If you join an online writers group, talk will eventually turn to editing: either the revisions/edits authors make to their own work or those done with the help of a word-wrangling professional. Often when I’m involved in one of those discussions, I get a sense that a lot of writers think the editing process is 1) like being forced to drink liquefied kale; 2) anathema to their creativity; and 3) completely alien to them.
We’ve had some posts about how and why to hire an editor, so I won’t go into that here. I want to talk about what makes a good editor and some ways authors can put those qualities to work to make self-editing more productive and less painful. Continue reading “Tapping into Your Inner Editor”
When I was a little newbie and didn’t know SEO from a hole in the ground, I wandered into a Facebook group and met a smart, sassy author and photographer named KS Brooks, also known as Kat. At the time, I had a manuscript I was thinking of self-publishing. And a lot of questions. Kat answered them. She was funny and had a very long list of titles to her credit: two thriller series and the delightful Mr. Pish books. I could only dream of having so many books on my shelf one day. And she shared her bounty of knowledge. I read the articles she suggested and paid attention to the discussions. She and Stephen Hise ran a website called Indies Unlimited, and it was rife with people doing what I wanted to do. I felt like I’d found my tribe.
As I moved from a casual reader of the blog to a guest-poster to a full-fledged minion, Kat was always there to help me. Continue reading “K.S. Brooks, My Indie Hero”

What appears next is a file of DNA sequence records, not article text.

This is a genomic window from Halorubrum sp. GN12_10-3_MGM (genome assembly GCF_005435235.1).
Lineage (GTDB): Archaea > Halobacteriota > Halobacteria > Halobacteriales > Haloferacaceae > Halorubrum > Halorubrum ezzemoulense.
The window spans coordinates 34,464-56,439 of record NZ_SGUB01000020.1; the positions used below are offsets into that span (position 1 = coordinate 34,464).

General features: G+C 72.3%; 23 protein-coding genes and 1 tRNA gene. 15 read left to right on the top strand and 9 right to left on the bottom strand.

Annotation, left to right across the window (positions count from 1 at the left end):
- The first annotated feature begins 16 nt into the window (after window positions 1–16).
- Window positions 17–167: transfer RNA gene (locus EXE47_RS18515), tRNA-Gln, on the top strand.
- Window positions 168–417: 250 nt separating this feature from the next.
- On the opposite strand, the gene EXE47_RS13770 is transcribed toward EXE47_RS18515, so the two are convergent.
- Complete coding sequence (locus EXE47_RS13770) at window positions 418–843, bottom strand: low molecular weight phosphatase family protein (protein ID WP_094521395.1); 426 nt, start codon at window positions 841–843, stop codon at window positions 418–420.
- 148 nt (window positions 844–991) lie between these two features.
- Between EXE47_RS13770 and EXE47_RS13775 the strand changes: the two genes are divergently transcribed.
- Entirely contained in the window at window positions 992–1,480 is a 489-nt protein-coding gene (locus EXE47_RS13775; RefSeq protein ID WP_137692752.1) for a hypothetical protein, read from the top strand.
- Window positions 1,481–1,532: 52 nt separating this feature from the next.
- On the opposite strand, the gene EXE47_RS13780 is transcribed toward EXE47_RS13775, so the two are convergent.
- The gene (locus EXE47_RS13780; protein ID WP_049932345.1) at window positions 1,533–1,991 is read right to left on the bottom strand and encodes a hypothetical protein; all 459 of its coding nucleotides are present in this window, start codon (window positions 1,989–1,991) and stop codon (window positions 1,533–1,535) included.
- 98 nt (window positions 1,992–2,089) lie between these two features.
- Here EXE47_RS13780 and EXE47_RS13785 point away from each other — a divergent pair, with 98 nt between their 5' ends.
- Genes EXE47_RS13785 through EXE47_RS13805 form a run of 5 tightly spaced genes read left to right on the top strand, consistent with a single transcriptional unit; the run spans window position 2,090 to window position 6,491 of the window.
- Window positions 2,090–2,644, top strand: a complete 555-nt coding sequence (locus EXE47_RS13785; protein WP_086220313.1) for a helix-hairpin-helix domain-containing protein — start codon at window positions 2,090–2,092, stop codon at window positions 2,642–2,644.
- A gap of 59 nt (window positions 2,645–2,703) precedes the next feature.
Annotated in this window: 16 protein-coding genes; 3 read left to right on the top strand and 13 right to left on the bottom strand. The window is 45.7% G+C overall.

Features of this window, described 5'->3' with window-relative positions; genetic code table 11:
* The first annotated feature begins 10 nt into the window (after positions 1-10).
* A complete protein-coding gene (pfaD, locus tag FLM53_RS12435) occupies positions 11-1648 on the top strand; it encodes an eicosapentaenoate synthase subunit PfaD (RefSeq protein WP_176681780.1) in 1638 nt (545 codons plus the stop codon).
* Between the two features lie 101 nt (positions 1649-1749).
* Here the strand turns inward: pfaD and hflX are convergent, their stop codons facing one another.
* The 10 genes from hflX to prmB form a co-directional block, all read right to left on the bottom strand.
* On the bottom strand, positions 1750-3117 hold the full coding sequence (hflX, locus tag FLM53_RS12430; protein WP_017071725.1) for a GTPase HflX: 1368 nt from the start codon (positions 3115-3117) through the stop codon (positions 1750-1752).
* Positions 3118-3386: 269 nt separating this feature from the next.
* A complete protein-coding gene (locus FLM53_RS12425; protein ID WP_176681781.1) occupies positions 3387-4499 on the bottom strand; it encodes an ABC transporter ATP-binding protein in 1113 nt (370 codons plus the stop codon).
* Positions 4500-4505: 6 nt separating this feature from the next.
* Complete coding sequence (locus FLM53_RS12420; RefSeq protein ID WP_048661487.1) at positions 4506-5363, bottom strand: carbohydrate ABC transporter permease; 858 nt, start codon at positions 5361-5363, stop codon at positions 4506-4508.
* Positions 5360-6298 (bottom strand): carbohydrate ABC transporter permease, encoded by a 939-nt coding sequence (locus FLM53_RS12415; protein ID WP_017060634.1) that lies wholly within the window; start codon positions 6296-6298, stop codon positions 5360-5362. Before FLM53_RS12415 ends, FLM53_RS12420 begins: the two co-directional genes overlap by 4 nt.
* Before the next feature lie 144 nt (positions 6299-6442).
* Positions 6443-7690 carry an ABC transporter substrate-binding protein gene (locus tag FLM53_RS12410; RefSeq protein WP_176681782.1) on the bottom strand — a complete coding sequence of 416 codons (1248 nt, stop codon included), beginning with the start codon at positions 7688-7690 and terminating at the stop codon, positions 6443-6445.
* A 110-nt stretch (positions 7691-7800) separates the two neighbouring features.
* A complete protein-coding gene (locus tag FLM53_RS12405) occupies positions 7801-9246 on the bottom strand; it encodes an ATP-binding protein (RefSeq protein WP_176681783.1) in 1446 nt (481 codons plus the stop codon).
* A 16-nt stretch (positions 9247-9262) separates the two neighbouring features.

Indie musicians and their fans might already know about SoundCloud, an online audio distribution platform that launched in 2007. You can listen to and share tracks on their website or with the free app version for mobile devices. What’s in it for indie authors, you might ask? How about a chance to reach new readers?
After I heard a Mash Stories podcast featuring a reading of a brilliant short story by former IU staffer David Antrobus, I stole — well, borrowed — the idea to share audio recordings of my flash fiction. But I don’t have high-tech sound editing skills or expensive equipment, so I came up with a way to make and post recordings on my own. Continue reading “Reaching New Readers With SoundCloud”
If you’ve been avoiding Goodreads giveaways, you might be missing out on one of the best opportunities to reach new readers. I hear the arguments about why more authors are taking a pass, though. Books are expensive. Postage is expensive. Fewer winners are reviewing. And everyone wants something for nothing, right?
Well…yes. But I’m still a fan, for several reasons. If I have a new book coming out, a giveaway can help generate interest. In 2011, almost nine hundred Goodreads members signed up to receive one of eight ARCs (advanced reader copies) of my first published book, The Joke’s on Me. That’s nine hundred readers who hadn’t known about me or my work prior to the event. This boiled down to eighty-some readers who decided to add me to their “to-read” shelf. Okay, not great, but not too shabby for a completely unknown author. And of my eight winners, six gave me a written review or a rating. (Giveaway winners are encouraged, but not required, to reciprocate with reviews.) Continue reading “Goodreads Giveaway Tutorial Update 2016”